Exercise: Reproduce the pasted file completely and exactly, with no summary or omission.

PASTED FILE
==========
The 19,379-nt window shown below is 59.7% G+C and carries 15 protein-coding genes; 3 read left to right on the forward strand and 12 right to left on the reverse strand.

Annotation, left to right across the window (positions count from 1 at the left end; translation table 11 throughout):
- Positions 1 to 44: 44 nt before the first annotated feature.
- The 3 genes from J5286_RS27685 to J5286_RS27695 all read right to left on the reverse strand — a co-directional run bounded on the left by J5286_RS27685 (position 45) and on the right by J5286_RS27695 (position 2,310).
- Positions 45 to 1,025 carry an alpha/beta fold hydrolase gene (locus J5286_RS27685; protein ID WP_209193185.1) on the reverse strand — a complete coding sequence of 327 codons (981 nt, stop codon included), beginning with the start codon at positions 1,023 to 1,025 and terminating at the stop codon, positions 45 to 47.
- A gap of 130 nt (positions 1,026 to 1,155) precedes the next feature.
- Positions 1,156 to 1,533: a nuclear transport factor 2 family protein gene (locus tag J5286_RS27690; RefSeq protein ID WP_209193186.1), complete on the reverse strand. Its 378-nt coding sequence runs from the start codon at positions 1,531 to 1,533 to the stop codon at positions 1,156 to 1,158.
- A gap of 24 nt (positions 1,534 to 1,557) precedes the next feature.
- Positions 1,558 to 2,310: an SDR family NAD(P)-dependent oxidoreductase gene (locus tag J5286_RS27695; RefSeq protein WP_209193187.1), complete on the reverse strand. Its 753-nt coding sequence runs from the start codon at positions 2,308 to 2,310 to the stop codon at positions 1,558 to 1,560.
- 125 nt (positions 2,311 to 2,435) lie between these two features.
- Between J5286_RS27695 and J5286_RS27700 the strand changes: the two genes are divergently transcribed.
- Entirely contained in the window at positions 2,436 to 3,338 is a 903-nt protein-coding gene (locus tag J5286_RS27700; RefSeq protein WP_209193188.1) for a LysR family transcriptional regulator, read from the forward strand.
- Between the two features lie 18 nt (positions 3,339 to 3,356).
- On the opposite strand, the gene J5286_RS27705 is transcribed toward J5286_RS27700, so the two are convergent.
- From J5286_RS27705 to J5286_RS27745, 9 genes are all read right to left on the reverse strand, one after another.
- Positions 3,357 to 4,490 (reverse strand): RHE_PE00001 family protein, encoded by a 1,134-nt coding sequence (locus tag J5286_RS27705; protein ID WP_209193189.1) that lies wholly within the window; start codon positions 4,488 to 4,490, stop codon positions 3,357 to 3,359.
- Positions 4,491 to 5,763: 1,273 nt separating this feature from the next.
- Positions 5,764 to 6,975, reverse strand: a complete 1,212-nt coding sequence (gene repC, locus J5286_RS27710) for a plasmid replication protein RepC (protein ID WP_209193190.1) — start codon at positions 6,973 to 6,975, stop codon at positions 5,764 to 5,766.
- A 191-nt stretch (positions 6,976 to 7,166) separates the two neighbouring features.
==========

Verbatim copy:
The 19,379-nt window shown below is 59.7% G+C and carries 15 protein-coding genes; 3 read left to right on the forward strand and 12 right to left on the reverse strand.

Annotation, left to right across the window (positions count from 1 at the left end; translation table 11 throughout):
- Positions 1 to 44: 44 nt before the first annotated feature.
- The 3 genes from J5286_RS27685 to J5286_RS27695 all read right to left on the reverse strand — a co-directional run bounded on the left by J5286_RS27685 (position 45) and on the right by J5286_RS27695 (position 2,310).
- Positions 45 to 1,025 carry an alpha/beta fold hydrolase gene (locus J5286_RS27685; protein ID WP_209193185.1) on the reverse strand — a complete coding sequence of 327 codons (981 nt, stop codon included), beginning with the start codon at positions 1,023 to 1,025 and terminating at the stop codon, positions 45 to 47.
- A gap of 130 nt (positions 1,026 to 1,155) precedes the next feature.
- Positions 1,156 to 1,533: a nuclear transport factor 2 family protein gene (locus tag J5286_RS27690; RefSeq protein ID WP_209193186.1), complete on the reverse strand. Its 378-nt coding sequence runs from the start codon at positions 1,531 to 1,533 to the stop codon at positions 1,156 to 1,158.
- A gap of 24 nt (positions 1,534 to 1,557) precedes the next feature.
- Positions 1,558 to 2,310: an SDR family NAD(P)-dependent oxidoreductase gene (locus tag J5286_RS27695; RefSeq protein WP_209193187.1), complete on the reverse strand. Its 753-nt coding sequence runs from the start codon at positions 2,308 to 2,310 to the stop codon at positions 1,558 to 1,560.
- 125 nt (positions 2,311 to 2,435) lie between these two features.
- Between J5286_RS27695 and J5286_RS27700 the strand changes: the two genes are divergently transcribed.
- Entirely contained in the window at positions 2,436 to 3,338 is a 903-nt protein-coding gene (locus tag J5286_RS27700; RefSeq protein WP_209193188.1) for a LysR family transcriptional regulator, read from the forward strand.
- Between the two features lie 18 nt (positions 3,339 to 3,356).
- On the opposite strand, the gene J5286_RS27705 is transcribed toward J5286_RS27700, so the two are convergent.
- From J5286_RS27705 to J5286_RS27745, 9 genes are all read right to left on the reverse strand, one after another.
- Positions 3,357 to 4,490 (reverse strand): RHE_PE00001 family protein, encoded by a 1,134-nt coding sequence (locus tag J5286_RS27705; protein ID WP_209193189.1) that lies wholly within the window; start codon positions 4,488 to 4,490, stop codon positions 3,357 to 3,359.
- Positions 4,491 to 5,763: 1,273 nt separating this feature from the next.
- Positions 5,764 to 6,975, reverse strand: a complete 1,212-nt coding sequence (gene repC, locus J5286_RS27710) for a plasmid replication protein RepC (protein ID WP_209193190.1) — start codon at positions 6,973 to 6,975, stop codon at positions 5,764 to 5,766.
- A 191-nt stretch (positions 6,976 to 7,166) separates the two neighbouring features.